Despite the African Union adopting the AGENDA 2063: “The Africa We Want” in May 2013, 2021- and beginning of 2022 have been marked by military coups in 5 African countries with considerable impact on human rights, fundamental freedoms, democracy and governance. This needs to change.
The 46th session of the UN Human Rights Council, from 22 February to 23 March 2021, will consider issues including the protection of human rights defenders, systemic racism, police brutality and violence against peaceful protests-particularly in the United States of America-, freedom of religion or belief, protection and promotion of human rights while countering terrorism, the right to food, among others. It will also hold dedicated debates on grave human rights situations in States including Nicaragua, Venezuela, Occupied Palestinian Territory including East Jerusalem, Syria, South Sudan, Sri Lanka, Burundi, Iran, the Democratic People’s Republic of Korea, Myanmar, Eritrea, among many others. Here’s an overview of some of the key issues on the agenda.
Civil society organisations welcomed significant outcomes of the Human Rights Council's 40th session, including the consensus adoption of a resolution on environmental human rights defenders, continued Council scrutiny over Sri Lanka, Myanmar, South Sudan, Syria and Iran, as well as initiation of Council action on Nicaragua and several joint statements on Saudi Arabia, Chechnya and Cameroon.
The HRC must continue to investigate human rights violations in South Sudan and hold the perpetrators accountable.
Every year, the NGO Forum takes place ahead of the African Commission session. For its 35th edition, the NGO Forum was organised and facilitated by the African Centre for Democracy and Human Rights Studies (ACDHR) in collaboration with the African Commission on Human and Peoples’ Rights (African Commission) and the NGO Forum Steering Committee. Among the high number of participants, various stakeholders took part in the forum including civil society organisations (CSOs), national human rights institutions (NHRI) representatives as well as Commissioners of the African Commission.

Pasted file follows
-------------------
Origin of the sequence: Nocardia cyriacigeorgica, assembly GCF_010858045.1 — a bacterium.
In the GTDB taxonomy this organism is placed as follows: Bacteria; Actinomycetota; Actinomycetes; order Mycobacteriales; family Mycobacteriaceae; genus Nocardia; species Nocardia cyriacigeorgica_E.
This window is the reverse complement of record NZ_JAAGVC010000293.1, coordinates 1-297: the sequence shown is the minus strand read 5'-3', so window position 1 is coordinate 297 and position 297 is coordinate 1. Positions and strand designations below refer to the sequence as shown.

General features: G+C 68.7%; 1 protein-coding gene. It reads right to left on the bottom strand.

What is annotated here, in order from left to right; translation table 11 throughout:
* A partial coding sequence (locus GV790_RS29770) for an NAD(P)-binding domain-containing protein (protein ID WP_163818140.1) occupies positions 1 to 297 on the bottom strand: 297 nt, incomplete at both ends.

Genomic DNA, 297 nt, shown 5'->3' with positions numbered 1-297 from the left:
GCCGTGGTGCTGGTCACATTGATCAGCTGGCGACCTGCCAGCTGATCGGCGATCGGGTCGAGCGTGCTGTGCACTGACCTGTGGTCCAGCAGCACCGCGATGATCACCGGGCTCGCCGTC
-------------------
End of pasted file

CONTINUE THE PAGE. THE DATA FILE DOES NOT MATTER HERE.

In a statement delivered today before the African Commission on Human and Peoples’ Rights (the African Commission), ISHR commended progress made on legal protection and recognition of human rights defenders while expressing serious concerns on increasing violations in various countries.
ISHR stresses the need for a strong accountability mechanism in South Sudan, and urges the UN Commission on South Sudan to highlight the full extent of violations in the country.
ISHR delivered two statements during the 60th ordinary session of the African Commission. The statements congratulated the Government of Côte d’Ivoire for adopting the implementation decree for its national human rights defenders protection law. They also raised concerns about the situation of human rights in African countries such as Ethiopia, Burundi and Sudan. The statements also noted the end of Commissioner Alapini-Gansou’s term as the Special Rapporteur on the situation of Human Rights Defenders in Africa.
The third cycle of the Universal Periodic Review should be marked by an increased focus on the participation and protection of human rights defenders and other civil society actors, both in the process itself and through the implementation of recommendations at the national level.
ISHR expresses concern over the degrading situation for defenders and journalists in South Sudan and urges States to support the renewal of the UN Commission on Human Rights in the country.